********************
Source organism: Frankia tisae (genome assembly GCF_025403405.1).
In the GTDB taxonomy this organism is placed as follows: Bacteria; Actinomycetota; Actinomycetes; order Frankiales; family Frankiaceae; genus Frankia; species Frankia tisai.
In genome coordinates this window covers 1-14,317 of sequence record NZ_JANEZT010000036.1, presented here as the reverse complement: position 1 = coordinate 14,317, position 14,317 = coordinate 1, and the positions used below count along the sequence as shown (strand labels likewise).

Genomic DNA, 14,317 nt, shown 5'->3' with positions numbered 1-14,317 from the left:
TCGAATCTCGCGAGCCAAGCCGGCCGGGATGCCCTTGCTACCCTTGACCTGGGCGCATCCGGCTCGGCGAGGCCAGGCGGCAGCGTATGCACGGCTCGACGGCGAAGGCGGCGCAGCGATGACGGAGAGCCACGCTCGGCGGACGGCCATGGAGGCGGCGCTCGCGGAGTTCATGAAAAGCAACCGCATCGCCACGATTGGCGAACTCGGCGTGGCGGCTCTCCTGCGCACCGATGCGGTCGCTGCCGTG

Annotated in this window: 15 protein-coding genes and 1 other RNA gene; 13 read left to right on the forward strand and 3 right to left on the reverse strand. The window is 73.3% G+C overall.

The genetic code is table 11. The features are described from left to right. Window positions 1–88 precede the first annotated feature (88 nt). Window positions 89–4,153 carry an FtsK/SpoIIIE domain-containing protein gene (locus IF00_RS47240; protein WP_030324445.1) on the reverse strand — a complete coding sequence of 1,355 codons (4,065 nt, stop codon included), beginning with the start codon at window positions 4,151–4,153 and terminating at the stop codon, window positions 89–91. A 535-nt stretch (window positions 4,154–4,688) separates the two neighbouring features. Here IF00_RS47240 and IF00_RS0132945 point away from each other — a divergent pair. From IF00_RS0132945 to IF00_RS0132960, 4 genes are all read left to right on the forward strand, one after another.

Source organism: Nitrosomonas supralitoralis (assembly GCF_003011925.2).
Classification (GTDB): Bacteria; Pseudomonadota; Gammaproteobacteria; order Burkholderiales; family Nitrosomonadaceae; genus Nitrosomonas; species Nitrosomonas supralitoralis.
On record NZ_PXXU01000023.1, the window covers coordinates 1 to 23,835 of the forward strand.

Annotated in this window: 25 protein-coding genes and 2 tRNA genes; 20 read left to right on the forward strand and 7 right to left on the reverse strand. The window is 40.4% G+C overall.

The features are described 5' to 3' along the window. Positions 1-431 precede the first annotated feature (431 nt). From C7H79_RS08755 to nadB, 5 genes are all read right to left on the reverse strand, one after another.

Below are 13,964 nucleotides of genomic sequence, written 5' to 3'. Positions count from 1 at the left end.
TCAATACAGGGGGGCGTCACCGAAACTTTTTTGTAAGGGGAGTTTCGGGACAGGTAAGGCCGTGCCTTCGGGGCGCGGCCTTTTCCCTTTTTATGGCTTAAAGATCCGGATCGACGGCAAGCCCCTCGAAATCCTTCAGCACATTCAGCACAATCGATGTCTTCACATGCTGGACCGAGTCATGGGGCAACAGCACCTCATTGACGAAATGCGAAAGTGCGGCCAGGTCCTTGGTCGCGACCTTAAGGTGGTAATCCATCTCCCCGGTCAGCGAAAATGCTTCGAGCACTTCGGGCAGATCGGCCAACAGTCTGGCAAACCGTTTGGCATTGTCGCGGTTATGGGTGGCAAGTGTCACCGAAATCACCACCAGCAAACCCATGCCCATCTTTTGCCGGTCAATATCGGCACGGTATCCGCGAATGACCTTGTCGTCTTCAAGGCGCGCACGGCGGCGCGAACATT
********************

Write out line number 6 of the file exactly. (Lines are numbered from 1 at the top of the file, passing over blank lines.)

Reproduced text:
Annotated in this window: 15 protein-coding genes and 1 other RNA gene; 13 read left to right on the forward strand and 3 right to left on the reverse strand. The window is 73.3% G+C overall.